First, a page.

• Omaveloxolone (Martin also spoke of this one) – promising clinical trial results not yet sufficient for FDA. More results being submitted as they become available (“rolling submission” mentioned above.
  • (0:55:59) Mirella Dottori about gene therapies using FA patient-derived stem cells so they’ll go to the right place and do the right job when the DNA is corrected.
  • (1:14:46) Cristina Cortez-Jugo about designing nanoparticles to get inside and do what we want them to do when they get there, inside specific (proprioceptor) cells when they’re carrying corrected DNA during gene therapy.
  • (1:28:58) Nellie Georgiou-Karistianis about the TRACK-FA study, a project to get neuroimaging measurements from a large cohort of FAers and non-FAer controls, across the world, across two full years (three measurement points – beginning, middle and end) and across a comprehensive range of aspects. This will help establish a rich, reliable picture of changes that can be expected over time in FAers or non-FAers on all those aspects. These can then be used to set a baseline against which drugs in trial can be evaluated. To understand more of this project, participation criteria and enquire if you’re interested in participating (they’ll cover travel costs) visit: https://www.monash.edu/medicine/trackfa.
  • (1:54:53) Ian Harding about a study on neuroinflammation in neurodegenerative diseases:
    • Neuroinflammation occurs in the body normally as part of an immune response and should be protective, activating chemicals within the brain’s neural system to fight and remove “intruders”. It should do its job then return the neural system to a normal non-inflamed state. However, in certain conditions (eg MS, Alzheimer’s, lack of frataxin in FA), it was postulated that this neuroinflammation never calms down, becomes chronic, and itself contributes to cell death or neurodegeneration.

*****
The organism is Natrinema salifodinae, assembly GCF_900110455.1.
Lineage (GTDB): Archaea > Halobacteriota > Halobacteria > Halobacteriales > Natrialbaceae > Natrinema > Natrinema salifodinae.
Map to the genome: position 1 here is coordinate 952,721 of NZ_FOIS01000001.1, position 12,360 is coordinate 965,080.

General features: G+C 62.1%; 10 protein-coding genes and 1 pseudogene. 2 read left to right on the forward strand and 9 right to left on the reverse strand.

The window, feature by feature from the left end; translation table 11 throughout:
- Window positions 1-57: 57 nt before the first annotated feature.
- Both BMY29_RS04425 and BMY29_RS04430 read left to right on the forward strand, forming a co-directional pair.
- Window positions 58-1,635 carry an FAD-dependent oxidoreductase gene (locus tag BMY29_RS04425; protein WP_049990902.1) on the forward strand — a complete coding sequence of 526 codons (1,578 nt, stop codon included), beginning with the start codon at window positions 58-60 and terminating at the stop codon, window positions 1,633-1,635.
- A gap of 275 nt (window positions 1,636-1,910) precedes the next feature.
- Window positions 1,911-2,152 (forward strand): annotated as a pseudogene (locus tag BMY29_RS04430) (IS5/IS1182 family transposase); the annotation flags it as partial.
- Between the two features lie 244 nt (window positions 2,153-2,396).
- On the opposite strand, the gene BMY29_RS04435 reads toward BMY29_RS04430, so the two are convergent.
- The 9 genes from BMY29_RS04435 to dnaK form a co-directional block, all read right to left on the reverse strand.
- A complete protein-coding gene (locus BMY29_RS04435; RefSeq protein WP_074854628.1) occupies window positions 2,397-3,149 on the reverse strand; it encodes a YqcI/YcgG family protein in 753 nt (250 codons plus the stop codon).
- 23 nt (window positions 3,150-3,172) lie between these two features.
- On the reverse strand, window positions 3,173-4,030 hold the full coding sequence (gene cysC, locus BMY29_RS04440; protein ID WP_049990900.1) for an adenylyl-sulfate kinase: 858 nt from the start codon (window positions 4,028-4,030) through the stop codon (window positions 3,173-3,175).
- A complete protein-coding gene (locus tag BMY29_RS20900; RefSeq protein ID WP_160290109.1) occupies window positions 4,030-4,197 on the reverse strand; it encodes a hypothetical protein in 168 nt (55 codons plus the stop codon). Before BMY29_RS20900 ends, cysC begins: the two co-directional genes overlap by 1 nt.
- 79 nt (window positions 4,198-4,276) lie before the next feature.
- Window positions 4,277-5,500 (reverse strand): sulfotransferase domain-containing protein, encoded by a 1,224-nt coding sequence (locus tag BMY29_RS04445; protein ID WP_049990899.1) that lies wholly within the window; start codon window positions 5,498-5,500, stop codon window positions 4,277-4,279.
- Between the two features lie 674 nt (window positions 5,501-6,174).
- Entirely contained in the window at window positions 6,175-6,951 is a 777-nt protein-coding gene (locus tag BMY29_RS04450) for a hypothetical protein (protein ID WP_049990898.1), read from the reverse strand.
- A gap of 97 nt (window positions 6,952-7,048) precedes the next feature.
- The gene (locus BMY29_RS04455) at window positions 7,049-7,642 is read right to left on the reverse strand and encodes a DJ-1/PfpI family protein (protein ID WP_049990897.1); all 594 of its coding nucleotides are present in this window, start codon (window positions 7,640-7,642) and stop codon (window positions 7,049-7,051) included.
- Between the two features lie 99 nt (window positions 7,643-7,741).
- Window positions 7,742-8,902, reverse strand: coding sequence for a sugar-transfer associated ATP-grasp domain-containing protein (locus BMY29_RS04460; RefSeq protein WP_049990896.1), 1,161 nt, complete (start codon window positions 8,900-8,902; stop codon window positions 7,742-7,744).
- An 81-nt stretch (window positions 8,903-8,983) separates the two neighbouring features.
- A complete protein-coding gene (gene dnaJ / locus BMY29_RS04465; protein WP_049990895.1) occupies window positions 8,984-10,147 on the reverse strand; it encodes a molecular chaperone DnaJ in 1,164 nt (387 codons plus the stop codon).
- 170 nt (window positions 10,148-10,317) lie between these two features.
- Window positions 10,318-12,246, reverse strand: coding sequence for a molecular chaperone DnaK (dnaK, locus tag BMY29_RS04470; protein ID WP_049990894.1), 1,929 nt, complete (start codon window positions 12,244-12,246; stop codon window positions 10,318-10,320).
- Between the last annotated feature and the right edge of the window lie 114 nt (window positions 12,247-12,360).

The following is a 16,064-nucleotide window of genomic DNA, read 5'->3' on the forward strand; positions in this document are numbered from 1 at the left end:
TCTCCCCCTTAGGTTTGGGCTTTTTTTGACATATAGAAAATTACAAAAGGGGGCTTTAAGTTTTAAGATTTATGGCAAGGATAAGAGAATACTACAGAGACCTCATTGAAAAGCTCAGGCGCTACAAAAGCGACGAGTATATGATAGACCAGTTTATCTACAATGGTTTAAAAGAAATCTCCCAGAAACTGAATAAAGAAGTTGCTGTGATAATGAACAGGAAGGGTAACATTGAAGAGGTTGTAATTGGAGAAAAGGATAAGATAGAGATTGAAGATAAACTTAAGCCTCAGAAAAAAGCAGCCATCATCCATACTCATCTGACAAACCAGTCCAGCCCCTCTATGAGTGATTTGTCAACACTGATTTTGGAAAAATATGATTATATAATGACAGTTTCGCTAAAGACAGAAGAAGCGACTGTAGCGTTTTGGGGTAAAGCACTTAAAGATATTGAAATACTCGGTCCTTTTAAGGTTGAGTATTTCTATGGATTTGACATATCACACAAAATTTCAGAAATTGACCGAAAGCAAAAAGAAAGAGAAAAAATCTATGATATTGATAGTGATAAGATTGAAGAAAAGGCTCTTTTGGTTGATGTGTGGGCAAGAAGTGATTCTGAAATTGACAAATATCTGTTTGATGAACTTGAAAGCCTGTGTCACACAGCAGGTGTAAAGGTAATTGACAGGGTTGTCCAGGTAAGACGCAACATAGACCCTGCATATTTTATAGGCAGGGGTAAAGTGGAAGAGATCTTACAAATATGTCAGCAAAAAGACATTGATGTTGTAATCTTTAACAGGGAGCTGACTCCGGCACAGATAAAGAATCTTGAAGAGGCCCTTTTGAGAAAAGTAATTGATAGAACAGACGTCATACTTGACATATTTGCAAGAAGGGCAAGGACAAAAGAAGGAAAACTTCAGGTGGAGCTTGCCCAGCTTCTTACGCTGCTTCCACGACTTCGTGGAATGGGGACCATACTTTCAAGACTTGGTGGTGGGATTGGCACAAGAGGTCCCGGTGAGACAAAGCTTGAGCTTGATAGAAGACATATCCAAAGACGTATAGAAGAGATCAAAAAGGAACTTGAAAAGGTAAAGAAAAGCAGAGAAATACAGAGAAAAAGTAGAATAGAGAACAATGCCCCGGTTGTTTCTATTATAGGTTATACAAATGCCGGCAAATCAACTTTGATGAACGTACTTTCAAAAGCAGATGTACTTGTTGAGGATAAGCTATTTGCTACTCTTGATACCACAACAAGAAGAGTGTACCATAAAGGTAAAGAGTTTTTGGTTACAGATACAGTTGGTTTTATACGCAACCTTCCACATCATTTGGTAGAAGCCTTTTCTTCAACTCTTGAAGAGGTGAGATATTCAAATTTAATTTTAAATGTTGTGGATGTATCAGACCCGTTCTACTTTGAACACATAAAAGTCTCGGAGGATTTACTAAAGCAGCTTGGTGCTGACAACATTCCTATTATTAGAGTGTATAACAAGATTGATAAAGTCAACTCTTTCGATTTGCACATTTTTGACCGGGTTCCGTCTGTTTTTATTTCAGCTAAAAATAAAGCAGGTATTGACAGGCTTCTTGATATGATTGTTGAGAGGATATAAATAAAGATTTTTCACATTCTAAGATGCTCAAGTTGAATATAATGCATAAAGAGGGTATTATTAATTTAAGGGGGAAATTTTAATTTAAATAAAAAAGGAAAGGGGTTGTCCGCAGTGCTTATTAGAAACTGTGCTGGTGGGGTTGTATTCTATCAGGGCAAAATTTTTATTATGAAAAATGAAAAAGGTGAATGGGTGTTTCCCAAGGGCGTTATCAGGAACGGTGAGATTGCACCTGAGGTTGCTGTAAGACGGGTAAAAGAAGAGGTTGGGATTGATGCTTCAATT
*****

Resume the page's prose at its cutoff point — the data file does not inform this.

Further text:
• The study showed that levels of neuroinflammation are higher in FAers than non-FAers, that these levels are particularly different at early stages of FA development, but that more research will be needed to confirm if a) levels of neuroinflammation follow a predictable path in FAers so could be used as a biomarker to identify if a treatment is working or not and b) if treatment of neuroinflammation directly will have a positive commensurate effect on FA progression.
  • (2:02:40) still Ian Harding about two recently launched studies in FA (one of which you might want to participate in if you go to Melbourne to participate in TRACK-FA, the other which all FAers should join):
    • Neuroimaging study (MRI plus other tests) to determine levels of oxidative stress (in FAers).
    • At-home study (via smartphone app) to determine changes in severity over time of FA symptoms.
  • (2:11:37) Jarmon Lees about research his group is pursuing using a mini (and he means super tiny mini!) heart grown in a lab from iPS (induced pluripotent stem cells) from an FAer, to isolate FA heart problems and devise solutions. This is important because for more than half of cases where FA causes death directly, it’s caused by heart problems specifically;
    • Blood vessel cells – understanding better why endothelial cells become hardened in FA so blood flows less efficiently through the body and exploring if it might be possible to encourage production of more, healthier endothelial cells.
    • Within blood vessels – understanding why smooth muscle cells reproduce and migrate faster and further in FA, again affecting blood flow efficiency, and exploring how that migration can be controlled.
    • Neurons within the heart – neurons normally release neurotransmitters which regulate the rate at which the heart beats. In FA, neurons release too many neurotransmitters which can cause irregular heartbeat.
    • Cardiomyocytes – regulate calcium waves into and out of cells, another factor in regulating heartbeat. In the FA heart, this process is irregular and the heartbeat is too. How can this process be better managed?
  • (2:22:50) Adam Vogel about the process that led to, what’s now involved and what’s next for SpeechATAX, a proven speech therapy programme for ataxians.
    • Previous version was tablet-based and approx. 45 min per session, version in development will be web-based and approx. 30 min per session.
    • Two of the tablets are currently in QLD and available on rotation to FAN members. If you’d like to be added to the user list, please email me (terry@fan.asn.au).
    • Adam also mentioned that SpeechATAX will always be free for FAers.
  • (2:40:49) Finish.